Breast engorgement is a condition that affects nearly all new mothers within the first few weeks of giving birth. The condition is painful and, if not treated, can lead to other conditions such as plugged milk ducts and mastitis. Learn how to relieve breast engorgement by reading the steps below.
Nurse your baby if you are breast feeding.
Breast engorgement results from over-production of milk or under-feeding by the baby. The easiest, and quickest, way to alleviate breast engorgement is feeding your baby from the breast that is engorged.
Most doctors will advise a new mother to nurse her baby every 2-to-3 hours. Breast engorgement can be prevented if you follow this schedule.
Manually remove milk from your breasts.
There may be several days when your breasts are going to be engorged if you have decided not to breastfeed your baby. Use your hands or a breast pump to manually remove milk from your breasts.
Make sure you only remove enough milk to alleviate the pain and firmness if your ultimate goal is to let your milk dry up. You could be encouraging your milk ducts to keep producing milk if you remove too much milk.
Take a warm shower.
Allow the spray to start at the top of the breasts and adjust your body so it works its way down. You can also massage them at the same time. This will be a bit painful at first, but it will ease the tenderness and hardness in the breasts.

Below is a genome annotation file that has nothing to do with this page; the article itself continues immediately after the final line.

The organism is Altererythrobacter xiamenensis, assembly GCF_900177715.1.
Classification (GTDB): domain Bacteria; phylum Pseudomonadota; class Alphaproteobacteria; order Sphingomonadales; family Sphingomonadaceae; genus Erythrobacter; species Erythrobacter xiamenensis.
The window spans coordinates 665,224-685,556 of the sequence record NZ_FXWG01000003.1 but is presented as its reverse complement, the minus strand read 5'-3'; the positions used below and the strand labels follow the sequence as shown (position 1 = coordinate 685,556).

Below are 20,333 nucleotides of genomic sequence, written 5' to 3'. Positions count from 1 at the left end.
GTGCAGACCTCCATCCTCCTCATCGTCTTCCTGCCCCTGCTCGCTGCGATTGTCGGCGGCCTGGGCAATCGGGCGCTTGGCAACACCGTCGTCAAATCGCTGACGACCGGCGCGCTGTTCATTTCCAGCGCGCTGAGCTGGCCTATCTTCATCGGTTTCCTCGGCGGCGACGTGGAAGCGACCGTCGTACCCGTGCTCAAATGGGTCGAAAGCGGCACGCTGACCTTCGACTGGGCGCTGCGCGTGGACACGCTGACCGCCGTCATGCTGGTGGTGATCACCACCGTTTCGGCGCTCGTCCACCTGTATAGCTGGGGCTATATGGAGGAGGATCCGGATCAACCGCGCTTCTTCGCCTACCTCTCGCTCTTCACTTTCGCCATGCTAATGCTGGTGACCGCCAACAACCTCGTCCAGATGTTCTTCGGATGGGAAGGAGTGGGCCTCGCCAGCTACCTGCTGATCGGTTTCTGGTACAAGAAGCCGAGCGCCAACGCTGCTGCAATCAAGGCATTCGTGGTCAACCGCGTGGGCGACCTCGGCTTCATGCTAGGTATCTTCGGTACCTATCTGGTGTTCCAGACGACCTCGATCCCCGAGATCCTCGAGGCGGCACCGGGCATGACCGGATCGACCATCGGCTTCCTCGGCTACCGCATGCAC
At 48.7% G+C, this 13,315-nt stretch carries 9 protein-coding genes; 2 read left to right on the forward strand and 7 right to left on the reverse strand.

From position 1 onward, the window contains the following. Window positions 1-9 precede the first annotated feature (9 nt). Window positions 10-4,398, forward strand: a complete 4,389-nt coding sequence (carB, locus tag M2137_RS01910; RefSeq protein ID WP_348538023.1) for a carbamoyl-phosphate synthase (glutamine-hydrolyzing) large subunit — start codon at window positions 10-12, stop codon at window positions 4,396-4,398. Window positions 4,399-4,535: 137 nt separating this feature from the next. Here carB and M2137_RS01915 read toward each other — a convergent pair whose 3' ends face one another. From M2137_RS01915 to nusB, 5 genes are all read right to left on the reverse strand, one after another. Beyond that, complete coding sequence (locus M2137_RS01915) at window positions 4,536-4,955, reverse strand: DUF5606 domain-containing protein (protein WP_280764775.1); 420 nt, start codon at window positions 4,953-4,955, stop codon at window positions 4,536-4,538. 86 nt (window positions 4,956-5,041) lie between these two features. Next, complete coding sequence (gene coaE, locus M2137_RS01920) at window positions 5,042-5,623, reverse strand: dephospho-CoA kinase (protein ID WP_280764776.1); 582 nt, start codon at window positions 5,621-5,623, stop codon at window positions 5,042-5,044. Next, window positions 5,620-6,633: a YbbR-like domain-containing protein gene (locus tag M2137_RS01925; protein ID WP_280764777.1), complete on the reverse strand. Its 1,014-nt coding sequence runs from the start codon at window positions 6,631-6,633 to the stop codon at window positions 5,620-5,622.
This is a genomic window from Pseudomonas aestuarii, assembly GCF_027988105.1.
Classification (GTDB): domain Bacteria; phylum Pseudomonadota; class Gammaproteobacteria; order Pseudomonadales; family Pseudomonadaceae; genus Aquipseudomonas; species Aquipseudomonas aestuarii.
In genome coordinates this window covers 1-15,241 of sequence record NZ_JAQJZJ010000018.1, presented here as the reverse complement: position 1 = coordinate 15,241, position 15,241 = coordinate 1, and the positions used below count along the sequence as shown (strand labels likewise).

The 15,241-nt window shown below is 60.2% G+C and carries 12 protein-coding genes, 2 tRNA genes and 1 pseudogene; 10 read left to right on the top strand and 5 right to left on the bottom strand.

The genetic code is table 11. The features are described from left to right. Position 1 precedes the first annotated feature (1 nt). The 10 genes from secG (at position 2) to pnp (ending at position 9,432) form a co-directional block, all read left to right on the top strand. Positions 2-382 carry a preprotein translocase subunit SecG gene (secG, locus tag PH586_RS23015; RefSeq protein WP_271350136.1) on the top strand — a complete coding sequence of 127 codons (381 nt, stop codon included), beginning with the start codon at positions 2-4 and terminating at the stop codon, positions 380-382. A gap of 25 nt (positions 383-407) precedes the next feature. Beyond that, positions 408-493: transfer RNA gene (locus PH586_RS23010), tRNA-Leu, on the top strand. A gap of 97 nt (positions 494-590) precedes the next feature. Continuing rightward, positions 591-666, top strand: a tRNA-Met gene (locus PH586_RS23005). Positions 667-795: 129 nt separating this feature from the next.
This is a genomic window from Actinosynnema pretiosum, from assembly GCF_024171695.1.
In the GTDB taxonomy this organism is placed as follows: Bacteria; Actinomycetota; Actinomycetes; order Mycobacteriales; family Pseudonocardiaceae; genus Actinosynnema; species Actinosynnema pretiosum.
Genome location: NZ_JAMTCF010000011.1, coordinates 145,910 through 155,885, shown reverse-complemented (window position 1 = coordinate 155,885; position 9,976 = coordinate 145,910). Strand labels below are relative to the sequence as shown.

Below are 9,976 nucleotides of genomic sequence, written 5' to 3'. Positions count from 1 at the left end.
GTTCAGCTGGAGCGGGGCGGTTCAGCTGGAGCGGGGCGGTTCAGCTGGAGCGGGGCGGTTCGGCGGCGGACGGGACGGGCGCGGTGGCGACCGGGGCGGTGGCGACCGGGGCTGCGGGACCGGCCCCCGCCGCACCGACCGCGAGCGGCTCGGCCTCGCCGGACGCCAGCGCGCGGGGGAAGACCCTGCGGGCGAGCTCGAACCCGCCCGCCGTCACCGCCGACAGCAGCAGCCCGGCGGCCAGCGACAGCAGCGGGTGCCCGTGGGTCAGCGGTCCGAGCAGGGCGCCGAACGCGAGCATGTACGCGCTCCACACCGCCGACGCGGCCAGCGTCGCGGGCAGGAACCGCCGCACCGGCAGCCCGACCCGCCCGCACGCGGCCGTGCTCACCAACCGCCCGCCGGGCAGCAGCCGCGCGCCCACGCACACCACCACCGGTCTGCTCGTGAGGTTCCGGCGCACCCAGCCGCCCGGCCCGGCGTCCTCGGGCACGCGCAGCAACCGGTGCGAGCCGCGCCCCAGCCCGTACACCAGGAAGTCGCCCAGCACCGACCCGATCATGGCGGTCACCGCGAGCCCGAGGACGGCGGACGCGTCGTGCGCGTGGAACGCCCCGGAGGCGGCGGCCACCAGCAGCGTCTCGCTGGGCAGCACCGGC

Use cold compressers between feedings or breast pumping.
Try cold compresses to help reduce swelling and ease the pain if your breasts still feel painful and are hard to the touch, even after nursing or pumping milk. Apply the compress several times for 5 minutes on, 5 minutes off. Bags of frozen vegetables work well for this method.
Wear a loose-fitting bra.
Tight-fitting bras can compress the lower part of the breast to the rib cage. This has the effect of trapping milk in the lower milk ducts and will aggravate the problem.
Chill cabbage leaves and place them inside your bra.
This is a remedy that goes back to ancient times. Chill clean cabbage leaves for 30 minutes. Poke a hole in the center of a leaf for the nipple. Lay them on and around the breast and put on your bra. Do this for 20-to-30 minutes three times a day until the engorgement eases.
•When the breast is engorged, it may make it difficult for your baby to latch on properly to feed. If this happens, manually remove a little milk so the hardness of the breast is reduced enough for the baby to feed.
•Breast engorgement normally appears within the first couple of days to a week after giving birth. If you experience this condition after you have established a good feeding routine with your baby, it could be something more serious and you should see your doctor.